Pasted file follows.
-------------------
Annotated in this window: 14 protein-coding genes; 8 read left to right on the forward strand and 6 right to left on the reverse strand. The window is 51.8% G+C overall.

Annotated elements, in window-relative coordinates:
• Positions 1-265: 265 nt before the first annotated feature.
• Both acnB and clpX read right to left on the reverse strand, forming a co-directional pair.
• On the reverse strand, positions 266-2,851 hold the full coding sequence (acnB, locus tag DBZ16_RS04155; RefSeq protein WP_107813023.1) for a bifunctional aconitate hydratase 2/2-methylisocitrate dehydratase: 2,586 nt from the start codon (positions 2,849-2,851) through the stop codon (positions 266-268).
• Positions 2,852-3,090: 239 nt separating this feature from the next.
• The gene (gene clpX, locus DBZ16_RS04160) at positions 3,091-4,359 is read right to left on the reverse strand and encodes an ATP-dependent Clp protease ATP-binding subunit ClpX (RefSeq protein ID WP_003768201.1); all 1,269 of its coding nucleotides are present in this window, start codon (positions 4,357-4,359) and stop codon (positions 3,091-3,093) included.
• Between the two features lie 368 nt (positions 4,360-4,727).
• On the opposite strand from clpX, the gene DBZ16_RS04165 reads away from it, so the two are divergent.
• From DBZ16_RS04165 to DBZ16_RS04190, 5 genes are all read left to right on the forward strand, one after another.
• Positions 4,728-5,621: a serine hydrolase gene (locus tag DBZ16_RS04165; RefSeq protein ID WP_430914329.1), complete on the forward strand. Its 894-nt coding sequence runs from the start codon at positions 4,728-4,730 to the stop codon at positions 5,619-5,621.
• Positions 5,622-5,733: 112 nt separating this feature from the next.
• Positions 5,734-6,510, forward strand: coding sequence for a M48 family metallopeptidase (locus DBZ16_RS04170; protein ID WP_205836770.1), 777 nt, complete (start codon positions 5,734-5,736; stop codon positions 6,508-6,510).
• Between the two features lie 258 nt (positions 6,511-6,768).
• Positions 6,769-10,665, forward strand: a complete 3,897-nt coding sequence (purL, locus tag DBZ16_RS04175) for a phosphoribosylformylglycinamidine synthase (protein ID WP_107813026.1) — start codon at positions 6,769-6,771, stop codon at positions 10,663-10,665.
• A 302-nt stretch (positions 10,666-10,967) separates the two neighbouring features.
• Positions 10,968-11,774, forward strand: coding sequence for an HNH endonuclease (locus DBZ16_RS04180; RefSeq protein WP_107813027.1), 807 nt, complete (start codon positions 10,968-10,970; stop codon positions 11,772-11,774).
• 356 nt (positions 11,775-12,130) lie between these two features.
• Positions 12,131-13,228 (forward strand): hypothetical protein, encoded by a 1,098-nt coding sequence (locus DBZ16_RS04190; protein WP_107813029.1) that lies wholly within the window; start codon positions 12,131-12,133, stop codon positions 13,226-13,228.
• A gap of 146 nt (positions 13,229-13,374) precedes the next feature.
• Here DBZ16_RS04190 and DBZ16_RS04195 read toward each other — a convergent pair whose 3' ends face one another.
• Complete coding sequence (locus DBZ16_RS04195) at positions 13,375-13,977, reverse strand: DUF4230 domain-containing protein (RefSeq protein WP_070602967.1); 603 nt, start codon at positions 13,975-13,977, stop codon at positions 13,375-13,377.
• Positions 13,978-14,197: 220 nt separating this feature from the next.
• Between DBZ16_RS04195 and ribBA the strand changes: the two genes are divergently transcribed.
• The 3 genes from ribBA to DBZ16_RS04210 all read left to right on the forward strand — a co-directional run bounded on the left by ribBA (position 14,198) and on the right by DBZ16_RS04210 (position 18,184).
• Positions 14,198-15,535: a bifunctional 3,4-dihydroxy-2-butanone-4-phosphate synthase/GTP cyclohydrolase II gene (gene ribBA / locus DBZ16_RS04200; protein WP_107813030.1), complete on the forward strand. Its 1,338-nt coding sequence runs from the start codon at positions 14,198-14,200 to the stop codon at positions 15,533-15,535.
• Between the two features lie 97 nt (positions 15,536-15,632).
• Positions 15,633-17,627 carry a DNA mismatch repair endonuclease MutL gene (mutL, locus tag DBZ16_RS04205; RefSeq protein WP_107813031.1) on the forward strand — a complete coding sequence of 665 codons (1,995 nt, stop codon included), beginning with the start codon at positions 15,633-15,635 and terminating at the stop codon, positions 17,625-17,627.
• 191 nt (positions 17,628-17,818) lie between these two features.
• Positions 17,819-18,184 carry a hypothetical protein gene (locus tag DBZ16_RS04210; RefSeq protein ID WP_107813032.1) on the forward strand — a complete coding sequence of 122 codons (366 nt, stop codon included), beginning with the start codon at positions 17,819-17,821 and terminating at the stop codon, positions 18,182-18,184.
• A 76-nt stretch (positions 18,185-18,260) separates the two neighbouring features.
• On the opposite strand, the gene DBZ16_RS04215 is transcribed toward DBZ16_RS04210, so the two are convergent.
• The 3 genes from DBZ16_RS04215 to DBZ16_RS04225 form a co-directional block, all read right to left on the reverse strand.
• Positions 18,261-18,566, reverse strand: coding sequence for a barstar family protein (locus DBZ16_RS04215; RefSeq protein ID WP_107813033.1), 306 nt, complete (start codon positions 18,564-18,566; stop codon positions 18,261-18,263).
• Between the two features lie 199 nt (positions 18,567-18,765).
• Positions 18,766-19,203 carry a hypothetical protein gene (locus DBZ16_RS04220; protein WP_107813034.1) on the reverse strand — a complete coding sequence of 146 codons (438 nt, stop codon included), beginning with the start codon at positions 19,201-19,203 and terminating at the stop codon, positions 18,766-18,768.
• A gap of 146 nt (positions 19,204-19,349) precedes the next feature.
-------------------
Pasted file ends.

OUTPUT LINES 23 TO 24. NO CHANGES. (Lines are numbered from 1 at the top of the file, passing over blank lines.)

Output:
• Positions 13,978-14,197: 220 nt separating this feature from the next.
• Between DBZ16_RS04195 and ribBA the strand changes: the two genes are divergently transcribed.